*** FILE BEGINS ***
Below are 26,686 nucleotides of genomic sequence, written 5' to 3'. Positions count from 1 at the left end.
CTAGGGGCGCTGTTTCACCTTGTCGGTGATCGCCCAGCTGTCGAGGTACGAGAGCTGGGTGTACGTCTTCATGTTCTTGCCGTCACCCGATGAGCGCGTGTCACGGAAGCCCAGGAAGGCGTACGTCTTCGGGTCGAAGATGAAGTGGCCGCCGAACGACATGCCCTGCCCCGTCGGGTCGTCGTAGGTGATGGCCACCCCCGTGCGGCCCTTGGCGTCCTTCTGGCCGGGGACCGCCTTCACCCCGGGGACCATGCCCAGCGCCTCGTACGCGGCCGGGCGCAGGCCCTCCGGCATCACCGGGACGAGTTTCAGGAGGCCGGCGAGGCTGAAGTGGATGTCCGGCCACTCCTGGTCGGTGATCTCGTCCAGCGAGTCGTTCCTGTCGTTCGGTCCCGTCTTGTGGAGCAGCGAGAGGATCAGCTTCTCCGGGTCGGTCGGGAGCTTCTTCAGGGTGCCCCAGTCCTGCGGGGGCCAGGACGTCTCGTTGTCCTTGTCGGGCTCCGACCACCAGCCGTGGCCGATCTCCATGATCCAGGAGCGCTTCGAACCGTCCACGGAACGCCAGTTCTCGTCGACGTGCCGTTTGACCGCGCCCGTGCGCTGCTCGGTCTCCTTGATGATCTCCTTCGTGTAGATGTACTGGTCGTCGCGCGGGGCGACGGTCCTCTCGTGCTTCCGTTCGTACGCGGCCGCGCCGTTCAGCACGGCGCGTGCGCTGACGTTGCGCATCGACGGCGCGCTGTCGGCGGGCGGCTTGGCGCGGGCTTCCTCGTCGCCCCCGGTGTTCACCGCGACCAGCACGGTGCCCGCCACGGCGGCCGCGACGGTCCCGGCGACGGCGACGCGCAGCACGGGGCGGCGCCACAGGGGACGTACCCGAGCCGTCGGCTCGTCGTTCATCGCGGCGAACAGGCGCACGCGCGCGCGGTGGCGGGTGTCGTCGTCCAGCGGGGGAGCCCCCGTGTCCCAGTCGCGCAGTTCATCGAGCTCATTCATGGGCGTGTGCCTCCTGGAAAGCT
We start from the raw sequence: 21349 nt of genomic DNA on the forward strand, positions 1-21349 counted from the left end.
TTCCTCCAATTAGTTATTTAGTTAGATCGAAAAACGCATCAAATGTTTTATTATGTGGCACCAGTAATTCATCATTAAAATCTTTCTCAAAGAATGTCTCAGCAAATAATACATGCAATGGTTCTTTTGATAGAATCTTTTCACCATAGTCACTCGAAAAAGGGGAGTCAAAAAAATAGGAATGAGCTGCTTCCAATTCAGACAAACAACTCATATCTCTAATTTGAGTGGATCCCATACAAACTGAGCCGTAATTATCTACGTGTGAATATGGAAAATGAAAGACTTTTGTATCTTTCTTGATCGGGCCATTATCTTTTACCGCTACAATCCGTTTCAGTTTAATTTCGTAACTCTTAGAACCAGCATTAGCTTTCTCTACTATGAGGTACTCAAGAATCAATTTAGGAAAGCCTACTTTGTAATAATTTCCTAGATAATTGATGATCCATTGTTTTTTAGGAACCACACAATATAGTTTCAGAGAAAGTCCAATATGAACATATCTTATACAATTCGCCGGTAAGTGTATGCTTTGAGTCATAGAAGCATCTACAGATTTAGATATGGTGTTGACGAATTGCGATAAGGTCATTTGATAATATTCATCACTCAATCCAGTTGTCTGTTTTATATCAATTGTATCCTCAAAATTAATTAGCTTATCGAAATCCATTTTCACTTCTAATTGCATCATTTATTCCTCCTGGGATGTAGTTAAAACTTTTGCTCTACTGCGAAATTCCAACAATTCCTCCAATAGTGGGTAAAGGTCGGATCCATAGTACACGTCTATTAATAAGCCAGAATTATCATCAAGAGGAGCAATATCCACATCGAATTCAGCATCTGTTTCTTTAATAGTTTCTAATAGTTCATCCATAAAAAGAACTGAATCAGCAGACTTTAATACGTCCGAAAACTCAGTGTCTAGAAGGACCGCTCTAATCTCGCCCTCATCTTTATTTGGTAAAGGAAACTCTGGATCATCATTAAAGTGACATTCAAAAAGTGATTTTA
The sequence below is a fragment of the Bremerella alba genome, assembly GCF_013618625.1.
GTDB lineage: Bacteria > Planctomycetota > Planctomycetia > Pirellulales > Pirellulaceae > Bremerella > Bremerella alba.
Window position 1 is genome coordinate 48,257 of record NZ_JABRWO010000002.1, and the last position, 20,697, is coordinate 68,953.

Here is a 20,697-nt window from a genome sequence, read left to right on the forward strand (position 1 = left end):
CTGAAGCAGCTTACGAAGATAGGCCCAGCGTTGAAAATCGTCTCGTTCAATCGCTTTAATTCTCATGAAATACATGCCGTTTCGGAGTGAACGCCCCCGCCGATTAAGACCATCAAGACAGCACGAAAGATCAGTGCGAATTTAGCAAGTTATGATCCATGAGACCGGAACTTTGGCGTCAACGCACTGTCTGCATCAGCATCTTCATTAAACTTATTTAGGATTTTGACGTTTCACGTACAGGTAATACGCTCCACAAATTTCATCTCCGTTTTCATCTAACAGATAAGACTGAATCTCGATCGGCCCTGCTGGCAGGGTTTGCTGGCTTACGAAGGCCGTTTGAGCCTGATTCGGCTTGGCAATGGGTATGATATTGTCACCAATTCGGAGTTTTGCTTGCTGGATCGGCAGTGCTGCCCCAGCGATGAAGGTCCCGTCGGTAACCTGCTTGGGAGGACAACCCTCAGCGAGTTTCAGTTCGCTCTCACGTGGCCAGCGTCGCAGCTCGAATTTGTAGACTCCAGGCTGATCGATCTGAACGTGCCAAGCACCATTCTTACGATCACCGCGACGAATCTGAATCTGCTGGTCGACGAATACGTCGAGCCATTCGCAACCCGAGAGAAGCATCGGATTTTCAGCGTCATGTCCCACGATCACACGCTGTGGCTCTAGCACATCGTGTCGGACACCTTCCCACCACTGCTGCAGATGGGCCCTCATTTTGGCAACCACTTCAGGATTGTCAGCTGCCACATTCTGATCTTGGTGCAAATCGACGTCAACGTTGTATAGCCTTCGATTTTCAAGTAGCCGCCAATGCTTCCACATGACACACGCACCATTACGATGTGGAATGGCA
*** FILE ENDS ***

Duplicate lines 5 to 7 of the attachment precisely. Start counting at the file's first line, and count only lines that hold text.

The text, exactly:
The sequence below is a fragment of the Bremerella alba genome, assembly GCF_013618625.1.
GTDB lineage: Bacteria > Planctomycetota > Planctomycetia > Pirellulales > Pirellulaceae > Bremerella > Bremerella alba.
Window position 1 is genome coordinate 48,257 of record NZ_JABRWO010000002.1, and the last position, 20,697, is coordinate 68,953.